My Every Day Carry routine is fairly straightforward so as to keep my life moving as efficiently as possible. Next to my garage entrance, I store a backpack with various emergency supplies, my keys, wallet, and a Fenix PD25 flashlight. As I’m heading for work, I pocket my keys and flashlight, shoulder the pack, and head out the door. At the end of the day, the order is reversed. This is a great system, but as time has worn on, I’ve found my flashlight to be the hitch in the process. Emergency repairs creep up after dark, or a bump in the night makes me sprint across the house to retrieve my PD25 to investigate. This sometimes results in a misplaced flashlight come morning, thus upsetting my perfectly ordered existence and plan to get to work on time.
The realization that I needed a “house light” gradually took root.
My first inclination was to purchase a second PD25—why fix what isn’t broken?—but then I figured it might be worthwhile to try a light that’s a bit more… angry…
1000 lumens, you say?
Enter: the Fenix PD35 V2.0. In a lot respects, the PD35 V2.0 is a big ol’ PD25, which is exactly why I chose it. Tail caps are a bit personal, and I went with the V2.0 because it has a bones-simple button just like my PD25—half press is temporary on, and full press is locked on. I seriously don’t need to deal with double clicks, or waiting a certain fraction of a second to re-click, or whatever. If I want to adjust the brightness setting or switch to strobe, I’ll do it with the side button, thank you. This way, if I’m grabbing the light in a life-threatening situation, I can concentrate on the task at hand, not a task IN my hand.
Upon receiving the PD35, I was a bit taken aback at its size. It’s not a large flashlight, per se, but after spending so much time with the diminutive PD25, it immediately occurred to me that this bad boy wasn’t going to be my first choice for EDC. Without doing a submersion test, I’d guess that it’s well over twice the bulk of a PD25. Heck, the PD25 isn’t much bigger than the PD35’s battery. Having said that, this is more a testament to the small size of the PD25 than a knock on the larger size of the PD35.
Indeed, the PD35 is not so bulky as to rule it out for extended carry. To this end, I put it to an EDC test over several weeks just to be sure if it would carry well or not. The PD35 accompanied me on multiple family walks around the block, trips to the store, and on one occasion it rode in the pocket of my slacks through a 14-hour workday. What I can say is that I see the PD35 as being perfectly fine in a jeans or jacket pocket for camping, hikes, and the like… but as a rule the PD25 will securely maintain its place clipped in my front pants pocket.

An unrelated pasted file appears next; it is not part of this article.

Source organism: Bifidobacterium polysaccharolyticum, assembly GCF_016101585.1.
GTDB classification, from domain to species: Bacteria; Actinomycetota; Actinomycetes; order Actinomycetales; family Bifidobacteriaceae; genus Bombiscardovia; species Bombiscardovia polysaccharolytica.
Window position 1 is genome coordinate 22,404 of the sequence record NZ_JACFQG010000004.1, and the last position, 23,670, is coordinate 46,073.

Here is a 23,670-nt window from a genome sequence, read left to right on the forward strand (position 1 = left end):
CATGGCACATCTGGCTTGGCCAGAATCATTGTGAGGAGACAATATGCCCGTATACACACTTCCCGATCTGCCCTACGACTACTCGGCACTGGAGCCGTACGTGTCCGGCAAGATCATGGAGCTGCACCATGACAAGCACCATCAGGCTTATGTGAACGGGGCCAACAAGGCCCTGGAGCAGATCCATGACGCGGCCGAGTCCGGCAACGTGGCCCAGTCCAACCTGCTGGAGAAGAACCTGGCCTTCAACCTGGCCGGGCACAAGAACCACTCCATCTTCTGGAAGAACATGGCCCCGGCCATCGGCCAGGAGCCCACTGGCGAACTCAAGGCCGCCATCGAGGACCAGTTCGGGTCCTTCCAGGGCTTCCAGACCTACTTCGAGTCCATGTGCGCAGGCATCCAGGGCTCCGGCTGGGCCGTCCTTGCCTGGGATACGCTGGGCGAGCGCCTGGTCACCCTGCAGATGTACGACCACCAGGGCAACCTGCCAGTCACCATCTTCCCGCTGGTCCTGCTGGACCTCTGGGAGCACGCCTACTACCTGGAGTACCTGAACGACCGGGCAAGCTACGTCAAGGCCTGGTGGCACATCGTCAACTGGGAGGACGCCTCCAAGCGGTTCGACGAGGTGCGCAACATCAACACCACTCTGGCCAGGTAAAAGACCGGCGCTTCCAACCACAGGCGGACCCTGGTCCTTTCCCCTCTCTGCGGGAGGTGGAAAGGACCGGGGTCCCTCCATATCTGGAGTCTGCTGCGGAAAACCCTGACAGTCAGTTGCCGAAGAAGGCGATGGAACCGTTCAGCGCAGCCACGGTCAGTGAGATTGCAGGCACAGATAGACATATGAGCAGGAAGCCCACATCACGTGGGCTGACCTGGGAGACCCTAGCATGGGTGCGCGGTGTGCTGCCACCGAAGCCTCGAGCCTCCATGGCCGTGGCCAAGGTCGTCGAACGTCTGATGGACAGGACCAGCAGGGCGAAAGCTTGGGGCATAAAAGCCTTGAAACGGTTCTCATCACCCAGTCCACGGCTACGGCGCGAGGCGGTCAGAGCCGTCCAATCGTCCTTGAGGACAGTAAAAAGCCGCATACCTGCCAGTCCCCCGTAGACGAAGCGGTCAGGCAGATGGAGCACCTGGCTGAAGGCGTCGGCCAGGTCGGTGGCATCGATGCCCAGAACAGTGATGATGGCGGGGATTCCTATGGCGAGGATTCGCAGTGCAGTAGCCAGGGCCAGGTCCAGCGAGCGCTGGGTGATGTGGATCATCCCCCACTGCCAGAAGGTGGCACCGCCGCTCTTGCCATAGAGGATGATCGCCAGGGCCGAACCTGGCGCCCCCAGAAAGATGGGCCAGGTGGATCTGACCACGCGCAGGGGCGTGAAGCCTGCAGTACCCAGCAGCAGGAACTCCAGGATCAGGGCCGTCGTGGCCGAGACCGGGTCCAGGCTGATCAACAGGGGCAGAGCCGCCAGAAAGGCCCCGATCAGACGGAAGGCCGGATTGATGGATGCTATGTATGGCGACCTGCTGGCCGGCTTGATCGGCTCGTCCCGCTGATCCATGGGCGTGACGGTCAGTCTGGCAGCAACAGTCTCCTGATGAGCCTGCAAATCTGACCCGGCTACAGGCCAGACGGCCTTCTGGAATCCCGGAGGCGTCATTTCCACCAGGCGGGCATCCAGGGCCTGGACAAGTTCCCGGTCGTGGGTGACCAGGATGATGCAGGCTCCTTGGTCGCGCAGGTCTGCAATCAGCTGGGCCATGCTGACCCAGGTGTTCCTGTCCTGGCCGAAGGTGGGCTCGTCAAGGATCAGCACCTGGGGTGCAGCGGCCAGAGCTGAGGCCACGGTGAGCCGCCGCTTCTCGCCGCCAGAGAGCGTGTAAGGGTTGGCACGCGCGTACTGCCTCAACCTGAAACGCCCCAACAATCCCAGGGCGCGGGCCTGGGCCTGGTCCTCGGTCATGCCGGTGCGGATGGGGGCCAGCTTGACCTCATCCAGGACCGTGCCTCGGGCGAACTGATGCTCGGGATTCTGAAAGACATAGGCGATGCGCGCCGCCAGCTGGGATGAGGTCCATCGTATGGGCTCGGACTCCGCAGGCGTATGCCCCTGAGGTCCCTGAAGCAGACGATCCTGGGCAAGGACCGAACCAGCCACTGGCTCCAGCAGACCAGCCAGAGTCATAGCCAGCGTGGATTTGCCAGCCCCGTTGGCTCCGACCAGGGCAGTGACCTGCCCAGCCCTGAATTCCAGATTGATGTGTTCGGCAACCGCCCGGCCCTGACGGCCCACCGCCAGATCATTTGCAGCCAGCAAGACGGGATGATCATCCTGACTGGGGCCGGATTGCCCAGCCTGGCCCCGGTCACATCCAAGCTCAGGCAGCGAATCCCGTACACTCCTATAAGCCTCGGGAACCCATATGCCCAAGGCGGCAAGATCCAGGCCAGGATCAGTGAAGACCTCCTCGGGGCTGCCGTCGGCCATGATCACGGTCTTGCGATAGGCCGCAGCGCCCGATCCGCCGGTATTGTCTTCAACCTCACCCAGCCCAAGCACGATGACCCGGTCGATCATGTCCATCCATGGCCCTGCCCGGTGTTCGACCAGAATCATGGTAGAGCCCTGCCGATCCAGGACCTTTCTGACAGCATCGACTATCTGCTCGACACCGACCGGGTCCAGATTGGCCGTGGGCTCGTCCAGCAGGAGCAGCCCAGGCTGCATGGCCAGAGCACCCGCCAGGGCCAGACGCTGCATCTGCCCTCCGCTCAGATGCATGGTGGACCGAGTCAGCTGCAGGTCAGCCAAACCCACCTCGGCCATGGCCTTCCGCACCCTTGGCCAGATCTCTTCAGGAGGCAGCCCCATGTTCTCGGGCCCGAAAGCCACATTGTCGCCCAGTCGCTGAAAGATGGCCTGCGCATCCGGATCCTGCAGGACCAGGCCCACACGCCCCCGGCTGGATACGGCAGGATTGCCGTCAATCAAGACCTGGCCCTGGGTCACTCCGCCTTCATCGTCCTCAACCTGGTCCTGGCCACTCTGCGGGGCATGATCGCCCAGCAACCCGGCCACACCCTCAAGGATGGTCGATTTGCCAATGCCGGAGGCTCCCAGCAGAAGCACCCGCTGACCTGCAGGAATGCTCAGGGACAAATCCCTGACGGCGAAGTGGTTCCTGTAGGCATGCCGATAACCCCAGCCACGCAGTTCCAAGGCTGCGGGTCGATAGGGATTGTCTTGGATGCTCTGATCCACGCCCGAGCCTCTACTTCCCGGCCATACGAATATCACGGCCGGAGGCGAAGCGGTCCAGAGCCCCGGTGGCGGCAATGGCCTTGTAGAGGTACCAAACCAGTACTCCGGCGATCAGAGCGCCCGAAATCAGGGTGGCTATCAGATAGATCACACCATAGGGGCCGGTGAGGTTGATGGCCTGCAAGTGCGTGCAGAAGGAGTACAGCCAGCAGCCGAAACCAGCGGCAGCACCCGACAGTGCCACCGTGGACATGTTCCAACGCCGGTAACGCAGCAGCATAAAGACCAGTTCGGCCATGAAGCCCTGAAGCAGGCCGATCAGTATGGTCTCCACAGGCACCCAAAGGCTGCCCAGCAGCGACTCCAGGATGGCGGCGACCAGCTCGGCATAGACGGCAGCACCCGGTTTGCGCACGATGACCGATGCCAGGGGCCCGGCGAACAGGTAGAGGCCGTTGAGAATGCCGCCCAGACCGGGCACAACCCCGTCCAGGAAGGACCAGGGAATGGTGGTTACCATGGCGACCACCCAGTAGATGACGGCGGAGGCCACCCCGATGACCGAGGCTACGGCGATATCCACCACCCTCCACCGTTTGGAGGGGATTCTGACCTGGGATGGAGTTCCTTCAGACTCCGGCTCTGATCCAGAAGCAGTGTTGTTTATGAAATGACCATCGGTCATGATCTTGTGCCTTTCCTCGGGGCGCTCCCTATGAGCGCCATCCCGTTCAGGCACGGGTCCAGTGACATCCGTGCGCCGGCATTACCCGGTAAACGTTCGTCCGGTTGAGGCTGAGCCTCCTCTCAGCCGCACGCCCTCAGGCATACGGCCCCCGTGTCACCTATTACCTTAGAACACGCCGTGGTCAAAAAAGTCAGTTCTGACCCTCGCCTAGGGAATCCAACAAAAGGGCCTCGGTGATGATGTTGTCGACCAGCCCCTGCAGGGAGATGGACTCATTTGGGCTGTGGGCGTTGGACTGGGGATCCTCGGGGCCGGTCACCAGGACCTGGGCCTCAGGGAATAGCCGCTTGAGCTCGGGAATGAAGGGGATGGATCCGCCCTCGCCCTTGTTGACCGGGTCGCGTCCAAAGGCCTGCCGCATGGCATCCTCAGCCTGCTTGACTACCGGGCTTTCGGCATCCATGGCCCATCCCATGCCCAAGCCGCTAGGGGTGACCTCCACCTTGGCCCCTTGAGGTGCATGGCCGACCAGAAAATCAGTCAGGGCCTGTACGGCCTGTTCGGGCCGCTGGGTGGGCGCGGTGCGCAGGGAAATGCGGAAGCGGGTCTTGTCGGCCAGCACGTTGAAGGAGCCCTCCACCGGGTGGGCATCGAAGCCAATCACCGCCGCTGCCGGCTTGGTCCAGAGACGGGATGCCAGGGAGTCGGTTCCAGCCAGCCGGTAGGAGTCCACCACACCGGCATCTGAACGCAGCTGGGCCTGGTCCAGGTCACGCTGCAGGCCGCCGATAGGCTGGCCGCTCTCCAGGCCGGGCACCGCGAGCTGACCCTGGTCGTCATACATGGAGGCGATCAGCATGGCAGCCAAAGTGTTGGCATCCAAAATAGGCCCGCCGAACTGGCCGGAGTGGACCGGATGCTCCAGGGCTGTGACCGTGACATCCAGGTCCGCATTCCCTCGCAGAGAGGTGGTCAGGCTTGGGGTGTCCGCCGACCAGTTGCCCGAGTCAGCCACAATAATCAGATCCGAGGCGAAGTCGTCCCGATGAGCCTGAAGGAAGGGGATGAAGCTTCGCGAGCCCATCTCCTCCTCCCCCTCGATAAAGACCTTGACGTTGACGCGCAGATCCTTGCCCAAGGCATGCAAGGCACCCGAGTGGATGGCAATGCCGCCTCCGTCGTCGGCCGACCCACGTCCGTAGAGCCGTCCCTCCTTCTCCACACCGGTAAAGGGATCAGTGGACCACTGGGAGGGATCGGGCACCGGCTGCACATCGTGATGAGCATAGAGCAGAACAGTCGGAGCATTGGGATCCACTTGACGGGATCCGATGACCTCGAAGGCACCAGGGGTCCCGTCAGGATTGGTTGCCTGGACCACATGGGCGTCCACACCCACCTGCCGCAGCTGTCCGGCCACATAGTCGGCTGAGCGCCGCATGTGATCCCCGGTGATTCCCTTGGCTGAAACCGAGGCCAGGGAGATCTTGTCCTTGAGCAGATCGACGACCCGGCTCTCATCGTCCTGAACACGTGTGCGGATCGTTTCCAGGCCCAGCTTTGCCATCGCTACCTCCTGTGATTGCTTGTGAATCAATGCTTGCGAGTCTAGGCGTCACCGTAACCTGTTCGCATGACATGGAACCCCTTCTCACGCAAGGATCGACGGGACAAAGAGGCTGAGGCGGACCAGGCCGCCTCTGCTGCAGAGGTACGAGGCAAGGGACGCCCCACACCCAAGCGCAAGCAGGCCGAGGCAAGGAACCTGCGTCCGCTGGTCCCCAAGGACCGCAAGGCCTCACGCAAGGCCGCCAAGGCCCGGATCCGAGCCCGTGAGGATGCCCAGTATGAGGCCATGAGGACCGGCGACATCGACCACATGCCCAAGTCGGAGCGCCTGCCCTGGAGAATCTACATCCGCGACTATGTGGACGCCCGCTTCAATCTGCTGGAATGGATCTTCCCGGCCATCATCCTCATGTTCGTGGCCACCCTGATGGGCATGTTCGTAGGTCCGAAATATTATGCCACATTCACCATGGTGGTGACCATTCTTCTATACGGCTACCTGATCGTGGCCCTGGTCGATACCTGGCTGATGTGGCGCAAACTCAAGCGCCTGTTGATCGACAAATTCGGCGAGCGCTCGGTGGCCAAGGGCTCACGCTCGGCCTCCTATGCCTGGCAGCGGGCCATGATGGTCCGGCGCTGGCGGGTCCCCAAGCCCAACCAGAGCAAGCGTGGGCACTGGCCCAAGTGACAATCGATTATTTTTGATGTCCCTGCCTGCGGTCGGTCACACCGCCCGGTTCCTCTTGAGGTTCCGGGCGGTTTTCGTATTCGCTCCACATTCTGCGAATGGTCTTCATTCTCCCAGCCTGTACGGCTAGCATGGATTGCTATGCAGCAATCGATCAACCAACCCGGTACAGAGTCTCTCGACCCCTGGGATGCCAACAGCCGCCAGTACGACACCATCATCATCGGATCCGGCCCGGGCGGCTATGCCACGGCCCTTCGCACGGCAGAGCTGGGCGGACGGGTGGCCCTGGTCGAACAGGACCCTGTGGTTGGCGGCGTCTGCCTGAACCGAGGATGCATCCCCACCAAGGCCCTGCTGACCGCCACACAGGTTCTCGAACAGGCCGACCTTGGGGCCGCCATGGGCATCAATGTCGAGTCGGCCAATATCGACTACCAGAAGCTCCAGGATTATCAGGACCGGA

Brightness and Modes
In terms of lighting, comparing the PD35 to the PD25 is a bit of an apples and oranges fallacy. Here we come to an area where folks love to toss around numbers—550 lumens vs. 1000 lumens, but honestly when it comes to real-life application, what does that even mean? Let’s make it simple: one is bright, and the other is ridiculously bright. For the most part, I like my PD25 on turbo mode, but that means a more limited battery life, so I tend to be more conservative with the battery. In terms of turbo, this issue of battery life is true of the PD35 as well, but in my humble opinion, the PD35 on turbo is just too much. Yes, a PD35 all turboed out is great for lighting an empty field 100+ yards out, which I’ve done, but in most practical instances the light will be used in an enclosed space that results in a blinding splash back at 1000 lumens. Now, on the next step down from the PD35’s turbo, that’s where I like to live, and where the PD35 excels with battery life.
For folks who have experience with the PD25, the best way I can compare the two from an effective lighting standpoint is to say the PD35 on high may not push the same lumens as the PD25 on turbo, but in an enclosed space it feels roughly equivalent to the PD25’s turbo. That said, I can leave the PD35 on high for a very extended period of time without worrying about battery life… and there’s definitely something to be said for that. The high school where I work had a ticket booth lose power right before the last football game of the season. While suspended from the rafters by its lanyard, my PD35 lit the booth for over an hour on its high setting, bright enough for ticket takers to count and handle money until the electricity was restored. One of the ticket takers even complained that the PD35 was too bright. Could my PD25 have saved the day in this instance? Hhmmm… maybe, but not nearly as well.
My Final Conclusion
So, now that I’ve used these two lights side-by-side, what’s my take on them? Are they like a pair of siblings, one big and one little? Eh… Not really. I love my PD25: it is intelligently designed, diminutive, and always there when I need it. It is sort of like Fenix’s version of Bruce Banner. But when I need something that’s all around beefier—maybe even meaner—than a Bruce Banner? Yeah, the PD35.
I’ve made it angry. I’ve see what it can do, and I like it.
Note from Fenix
The custom engraved version of the PD35 V2.0 is currently available.